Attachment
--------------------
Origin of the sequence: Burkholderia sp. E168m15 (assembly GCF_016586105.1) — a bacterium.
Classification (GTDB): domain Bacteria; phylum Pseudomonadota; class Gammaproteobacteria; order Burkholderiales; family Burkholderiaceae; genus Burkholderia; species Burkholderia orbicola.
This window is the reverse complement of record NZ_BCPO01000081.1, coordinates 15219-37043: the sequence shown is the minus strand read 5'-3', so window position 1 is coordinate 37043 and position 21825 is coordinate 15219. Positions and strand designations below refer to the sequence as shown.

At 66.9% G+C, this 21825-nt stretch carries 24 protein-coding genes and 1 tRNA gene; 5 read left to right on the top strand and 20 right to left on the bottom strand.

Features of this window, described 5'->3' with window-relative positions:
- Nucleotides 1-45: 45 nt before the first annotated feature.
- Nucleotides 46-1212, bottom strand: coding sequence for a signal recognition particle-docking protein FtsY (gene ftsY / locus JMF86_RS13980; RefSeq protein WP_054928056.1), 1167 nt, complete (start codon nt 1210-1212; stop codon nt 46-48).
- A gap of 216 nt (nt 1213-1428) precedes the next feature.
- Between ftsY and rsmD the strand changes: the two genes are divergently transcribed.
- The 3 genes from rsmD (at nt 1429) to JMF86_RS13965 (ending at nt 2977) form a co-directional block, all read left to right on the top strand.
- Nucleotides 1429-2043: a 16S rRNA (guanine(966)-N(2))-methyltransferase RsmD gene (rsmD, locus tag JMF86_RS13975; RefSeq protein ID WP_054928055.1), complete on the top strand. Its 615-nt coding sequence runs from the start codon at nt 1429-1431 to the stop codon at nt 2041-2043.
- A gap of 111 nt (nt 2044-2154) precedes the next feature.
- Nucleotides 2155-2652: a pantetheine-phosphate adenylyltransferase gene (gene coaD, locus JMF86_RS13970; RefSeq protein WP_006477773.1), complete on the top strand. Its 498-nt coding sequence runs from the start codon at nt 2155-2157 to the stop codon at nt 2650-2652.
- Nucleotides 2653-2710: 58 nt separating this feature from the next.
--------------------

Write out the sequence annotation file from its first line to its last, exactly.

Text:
Origin of the sequence: Burkholderia sp. E168m15 (assembly GCF_016586105.1) — a bacterium.
Classification (GTDB): domain Bacteria; phylum Pseudomonadota; class Gammaproteobacteria; order Burkholderiales; family Burkholderiaceae; genus Burkholderia; species Burkholderia orbicola.
This window is the reverse complement of record NZ_BCPO01000081.1, coordinates 15219-37043: the sequence shown is the minus strand read 5'-3', so window position 1 is coordinate 37043 and position 21825 is coordinate 15219. Positions and strand designations below refer to the sequence as shown.

At 66.9% G+C, this 21825-nt stretch carries 24 protein-coding genes and 1 tRNA gene; 5 read left to right on the top strand and 20 right to left on the bottom strand.

Features of this window, described 5'->3' with window-relative positions:
- Nucleotides 1-45: 45 nt before the first annotated feature.
- Nucleotides 46-1212, bottom strand: coding sequence for a signal recognition particle-docking protein FtsY (gene ftsY / locus JMF86_RS13980; RefSeq protein WP_054928056.1), 1167 nt, complete (start codon nt 1210-1212; stop codon nt 46-48).
- A gap of 216 nt (nt 1213-1428) precedes the next feature.
- Between ftsY and rsmD the strand changes: the two genes are divergently transcribed.
- The 3 genes from rsmD (at nt 1429) to JMF86_RS13965 (ending at nt 2977) form a co-directional block, all read left to right on the top strand.
- Nucleotides 1429-2043: a 16S rRNA (guanine(966)-N(2))-methyltransferase RsmD gene (rsmD, locus tag JMF86_RS13975; RefSeq protein ID WP_054928055.1), complete on the top strand. Its 615-nt coding sequence runs from the start codon at nt 1429-1431 to the stop codon at nt 2041-2043.
- A gap of 111 nt (nt 2044-2154) precedes the next feature.
- Nucleotides 2155-2652: a pantetheine-phosphate adenylyltransferase gene (gene coaD, locus JMF86_RS13970; RefSeq protein WP_006477773.1), complete on the top strand. Its 498-nt coding sequence runs from the start codon at nt 2155-2157 to the stop codon at nt 2650-2652.
- Nucleotides 2653-2710: 58 nt separating this feature from the next.